All the pain medication that is in stock at Strong Memorial Hospital could never do for Blake Cognata what one phone call did on Monday night.
His football hero, Minnesota Vikings' star Adrian Peterson, called him not long after a grass-roots #APCallBlake Twitter campaign had begun.
The immense power of social media awed a Fairport family, thrilled a very ill high school senior, and gave insight into what Peterson is really like as a person.
"It was just the most amazing thing," Blake's mother, Diane Calcagno, said of the call and experience for her son. "He's been glowing all night."
Cognata, 17, is batting a rare form of cancer, Ewing's sarcoma. The disease, diagnosed on Feb. 1, attacks the bones. He was forced to stop playing football and lacrosse at Fairport High School.
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With just one treatment remaining on his original chemotherapy regimen, Cognata began to feel pain in his shoulder in October. Doctors found the disease had spread dramatically through his body.
"It's in just about every bone he has," his mother said.
Cognata entered Strong on Saturday night, when the pain had become intense.
Through Twitter, friends and family members were providing support on Monday. They used hashtags such as #staystrongblake and #findyourstrong.
Dylan George, a 2011 Fairport High graduate and sophomore at The College at Brockport, decided to take it one step further. He initiated the #APCallBlake hashtag.
He remembered that just back in December, a similar urging via Twitter — #TebowCallMatt — prompted New York Jets quarterback Tim Tebow to phone an car accident victim in Albany.
"I was just hoping it would help Blake," said George, who said he knows Cognata through mutual friends.
Within 90 minutes of the start of the #APCallBlake hashtag, around 8 p.m., the National Football League's best running back was phoning Blake in his hospital bed.
"It was on his heart and he just felt he had to do it," Chris Brown, Peterson's assistant, said by phone from Texas. "If a conversation can bring a little bit of joy, it's the least Adrian can do."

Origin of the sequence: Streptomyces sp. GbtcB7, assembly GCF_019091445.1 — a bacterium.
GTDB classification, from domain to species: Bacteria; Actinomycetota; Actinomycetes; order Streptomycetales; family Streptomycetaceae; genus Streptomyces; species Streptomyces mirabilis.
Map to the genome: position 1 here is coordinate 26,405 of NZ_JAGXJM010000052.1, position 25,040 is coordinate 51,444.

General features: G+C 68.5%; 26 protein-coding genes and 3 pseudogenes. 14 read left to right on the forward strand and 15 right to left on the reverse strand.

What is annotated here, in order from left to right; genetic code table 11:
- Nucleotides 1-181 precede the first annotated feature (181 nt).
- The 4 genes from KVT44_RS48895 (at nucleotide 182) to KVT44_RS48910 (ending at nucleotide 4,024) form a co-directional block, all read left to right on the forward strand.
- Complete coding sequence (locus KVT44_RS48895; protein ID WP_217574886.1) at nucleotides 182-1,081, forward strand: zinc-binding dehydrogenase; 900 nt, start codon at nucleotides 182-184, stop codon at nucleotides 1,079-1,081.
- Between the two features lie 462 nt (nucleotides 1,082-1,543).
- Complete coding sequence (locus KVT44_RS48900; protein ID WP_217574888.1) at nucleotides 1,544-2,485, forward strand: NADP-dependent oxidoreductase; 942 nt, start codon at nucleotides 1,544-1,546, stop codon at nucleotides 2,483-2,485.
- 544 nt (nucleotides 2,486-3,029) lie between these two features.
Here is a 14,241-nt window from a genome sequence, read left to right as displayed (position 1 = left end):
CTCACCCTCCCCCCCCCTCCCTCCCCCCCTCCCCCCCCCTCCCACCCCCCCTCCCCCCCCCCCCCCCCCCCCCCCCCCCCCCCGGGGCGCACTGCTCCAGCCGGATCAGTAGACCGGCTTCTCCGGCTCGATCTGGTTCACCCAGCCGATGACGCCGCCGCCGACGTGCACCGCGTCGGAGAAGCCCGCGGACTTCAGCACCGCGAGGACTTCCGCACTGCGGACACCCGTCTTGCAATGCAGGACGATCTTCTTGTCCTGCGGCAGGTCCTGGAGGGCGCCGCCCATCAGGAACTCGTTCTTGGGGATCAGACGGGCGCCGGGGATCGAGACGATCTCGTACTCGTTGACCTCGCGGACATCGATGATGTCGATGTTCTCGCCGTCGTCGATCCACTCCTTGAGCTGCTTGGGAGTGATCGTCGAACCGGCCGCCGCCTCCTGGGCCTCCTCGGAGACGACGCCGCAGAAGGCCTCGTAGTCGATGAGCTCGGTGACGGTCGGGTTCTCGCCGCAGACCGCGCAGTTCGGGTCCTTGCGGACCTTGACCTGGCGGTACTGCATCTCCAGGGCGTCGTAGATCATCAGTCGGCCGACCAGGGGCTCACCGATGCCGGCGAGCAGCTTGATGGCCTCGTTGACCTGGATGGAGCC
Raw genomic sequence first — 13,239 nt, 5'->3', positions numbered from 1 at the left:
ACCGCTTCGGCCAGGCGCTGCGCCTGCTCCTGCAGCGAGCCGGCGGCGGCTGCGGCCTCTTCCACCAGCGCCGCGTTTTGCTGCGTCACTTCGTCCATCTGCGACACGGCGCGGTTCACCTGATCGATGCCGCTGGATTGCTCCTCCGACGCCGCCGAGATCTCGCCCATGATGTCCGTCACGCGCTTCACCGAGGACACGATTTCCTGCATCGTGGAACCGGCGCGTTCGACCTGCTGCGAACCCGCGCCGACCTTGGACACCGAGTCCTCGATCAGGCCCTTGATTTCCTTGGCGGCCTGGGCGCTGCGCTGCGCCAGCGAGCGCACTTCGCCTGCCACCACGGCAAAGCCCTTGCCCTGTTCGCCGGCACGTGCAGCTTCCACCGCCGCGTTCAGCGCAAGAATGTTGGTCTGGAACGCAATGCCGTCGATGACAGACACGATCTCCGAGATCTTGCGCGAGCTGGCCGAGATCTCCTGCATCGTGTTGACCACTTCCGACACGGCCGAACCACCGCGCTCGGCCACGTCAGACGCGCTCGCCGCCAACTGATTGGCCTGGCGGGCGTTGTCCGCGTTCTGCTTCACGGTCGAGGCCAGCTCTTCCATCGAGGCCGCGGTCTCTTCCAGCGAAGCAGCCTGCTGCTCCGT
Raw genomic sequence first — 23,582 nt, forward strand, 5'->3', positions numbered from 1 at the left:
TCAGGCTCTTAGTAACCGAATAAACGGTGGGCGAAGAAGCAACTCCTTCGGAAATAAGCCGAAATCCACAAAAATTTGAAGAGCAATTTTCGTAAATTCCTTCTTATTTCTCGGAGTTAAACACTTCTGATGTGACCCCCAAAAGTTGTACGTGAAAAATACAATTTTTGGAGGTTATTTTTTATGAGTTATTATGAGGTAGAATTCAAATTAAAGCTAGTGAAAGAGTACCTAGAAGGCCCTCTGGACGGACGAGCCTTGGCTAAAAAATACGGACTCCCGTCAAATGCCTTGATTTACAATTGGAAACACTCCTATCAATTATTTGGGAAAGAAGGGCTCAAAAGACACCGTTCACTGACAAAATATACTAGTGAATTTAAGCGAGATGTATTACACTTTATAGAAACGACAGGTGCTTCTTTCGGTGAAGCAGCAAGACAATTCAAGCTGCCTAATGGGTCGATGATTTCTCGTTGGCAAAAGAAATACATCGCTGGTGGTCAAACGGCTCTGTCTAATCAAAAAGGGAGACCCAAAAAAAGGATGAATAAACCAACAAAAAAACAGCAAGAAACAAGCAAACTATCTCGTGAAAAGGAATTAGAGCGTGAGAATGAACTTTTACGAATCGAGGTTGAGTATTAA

The phone call from Peterson was an unexpected yet terrific birthday present. Cognata turns 18 next Monday. He girlfriend, Ellie Heier, and cousin, Ryan Calcagno, both seniors, were in the hospital room and had been tweeting as well. When the cell phone rang, and it said the call was from Oklahoma, Cognata was awestruck.
"Blake answered his phone and he was so cute it was like, "Helllloooo?" said his mother, who was obviously only hearing what her son was saying and not the Peterson part of the conversation. "Then he said, 'Can I ask who's calling? For real? Oh, my gosh, I can't believe you called me."
Diane Calcagno said Blake and Peterson chatted for about five minutes. "He told Blake not to give up and asked how long he had been sick. Then he told Blake that he had his personal cell number and to call him anytime that he wanted to talk to someone. He's a very spiritual man and talked to Blake about his faith."
Perhaps just 20 minutes earlier, Cognata was in a very deep sleep, induced greatly by pain medication. He also had a 104 fever and had a cold towel on his head, his mother said.
Yet somehow he was wide awake by the time the phone rang. Somehow he apparently knew, his mother believes.
The Fairport hockey team will use Tuesday's 7:30 p.m. game against Pittsford at Thomas Creek Ice Arena to show support for Cognata. He'll be in his hospital bed at Strong wearing the jersey of Fairport senior Shea Green, his friend and Heier's cousin.